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This is something that not only the politicians of Fast and West are called upon to do, but all of us. One wish would be fulfilled for me if I could meet that blond eutenant again who protected me from the Mongolians Russian li when I was captured; or if I could shake the hand of my "breakfast colonel," who displayed such humanity toward a captured former opponent. I would even be prepared to down a full gla.s.s of vodka on an empty stomach with that Russian tank colonel, who greeted me with respect after my capture.
I have often felt that in the first half of my life I was, in a double sense, a prisoner of my time: trapped on the one hand in the Prussian tradition and bound by the oath of allegiance, which made it all too easy for the n.a.z.i regime to misuse the military leadership; then forced to pay my country's tribute, along with so many thousand others, with five years of captivity in Russian camps.
As a professional soldier I cannot escape my share of the collective guilt; but as a human being I feel none.
I hope that nowhere in the world will young people ever again, allow themselves to be so misused.
January 1989. My telephone rings: "Gerhard Bandomir here. You remember me? I was CO of 3 Company, I Battalion, of your Regiment 125, 21st Panzer Division. It took me so long to find you but now I am happy and I would like to tell you my story."
"Bandomir! My G.o.d, how fascinating! A fter 45 yearst But your battalion was completely lost during"Operation Goodwood'! You are the first who can tell me what really happened. We must meet!" Bandomir came to Hamburg and told me of his fate on that sunny July morning in Normandy. He accepted at once my invitation to come to Normandy in June 1989, where I had to lecture to the Swedish War School about that operation. It was the first time Bandomir had visited all the places where the chaos had engulfed his company.
Here is Bandomir's story.
After D-Day and before 18 July 1944 we were located in the area of Le Mesnil Frementel. Our division was Corps reserve but, nevertheless, we prepared defense positions north of this small farm village.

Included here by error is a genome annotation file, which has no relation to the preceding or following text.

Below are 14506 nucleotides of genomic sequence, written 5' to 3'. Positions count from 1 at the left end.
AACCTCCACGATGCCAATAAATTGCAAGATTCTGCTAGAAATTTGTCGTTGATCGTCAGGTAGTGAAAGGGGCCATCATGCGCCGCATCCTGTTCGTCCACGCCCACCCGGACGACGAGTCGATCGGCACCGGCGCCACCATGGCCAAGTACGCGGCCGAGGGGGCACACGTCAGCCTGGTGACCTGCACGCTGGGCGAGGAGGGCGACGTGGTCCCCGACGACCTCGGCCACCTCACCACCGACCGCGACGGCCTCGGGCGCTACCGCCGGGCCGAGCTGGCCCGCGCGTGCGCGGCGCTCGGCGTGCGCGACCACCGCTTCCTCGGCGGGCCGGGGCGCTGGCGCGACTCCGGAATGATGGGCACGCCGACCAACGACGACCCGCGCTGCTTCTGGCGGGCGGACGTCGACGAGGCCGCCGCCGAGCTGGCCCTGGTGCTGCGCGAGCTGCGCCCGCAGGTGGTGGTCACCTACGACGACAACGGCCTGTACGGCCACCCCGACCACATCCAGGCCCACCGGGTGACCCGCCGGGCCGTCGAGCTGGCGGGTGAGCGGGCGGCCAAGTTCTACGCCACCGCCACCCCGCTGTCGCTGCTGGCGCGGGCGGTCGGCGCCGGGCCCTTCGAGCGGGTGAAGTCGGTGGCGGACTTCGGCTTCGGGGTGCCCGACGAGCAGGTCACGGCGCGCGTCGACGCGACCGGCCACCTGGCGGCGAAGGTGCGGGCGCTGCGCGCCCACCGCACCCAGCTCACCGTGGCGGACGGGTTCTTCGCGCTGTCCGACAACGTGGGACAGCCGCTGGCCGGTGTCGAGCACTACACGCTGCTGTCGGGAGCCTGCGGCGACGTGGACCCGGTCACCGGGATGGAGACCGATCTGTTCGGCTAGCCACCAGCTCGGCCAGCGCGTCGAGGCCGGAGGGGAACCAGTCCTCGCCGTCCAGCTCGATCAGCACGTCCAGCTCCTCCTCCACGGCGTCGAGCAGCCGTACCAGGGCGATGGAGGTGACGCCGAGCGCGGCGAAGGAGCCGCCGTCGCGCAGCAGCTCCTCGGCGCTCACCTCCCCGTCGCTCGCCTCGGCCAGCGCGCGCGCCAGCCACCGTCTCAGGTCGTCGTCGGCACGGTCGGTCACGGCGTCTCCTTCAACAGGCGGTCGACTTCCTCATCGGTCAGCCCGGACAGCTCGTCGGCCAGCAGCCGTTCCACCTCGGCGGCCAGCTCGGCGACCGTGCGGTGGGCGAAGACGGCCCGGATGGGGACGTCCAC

We could work only by night because of the 100 percent air superiority and the lack of cover. My HQ was in a ditch just east of a farm. This ditch, deepened considerably, and covered with bars, straw, and earth, lay behind the wall that surrounded the farm. My 3 Company and 2 Company were dispersed north of the farm, well dug in. I can't remember the locations of the other Companies. We worked at night and rested by day, always improving our positions. That was the situation during the night of 17 to 18 July Shortly before dawn of 18 July I was back in our HQ trench. We had just prepared our breakfast when, around 6 A.M. we heard aircraft approaching from the sea. We saw outlined against the sky squadrons upon squadrons of bombers flying very high. They seemed unending and flying straight over our positions. We thought it was another attack on German towns and we were very sorry for our people and our homes. But suddenly the first wave released its bombs, followed by other waves, on the area of Emi6ville. Our air defense around Caen opened antiaircraft fire immediately, bringing down a bomber. And then the Inferno began.
Formations of wedge-shaped squadrons became wider and wider and the bombardment lasted almost two hours. The initiative of each of us withered, and we just sat and waited to die, unable to do anything. The aim of the air attack seemed to be to destroy our heavy equipment. I remember seeing a 10.5cm ant.i.tank gun, well dug in, put out of action by a direct hit, Thanks to our well built trenches, our casualties were relatively low. The psychological effect, however, of such a demonstration of air superiority was very strong, for it showed how vulnerable we were.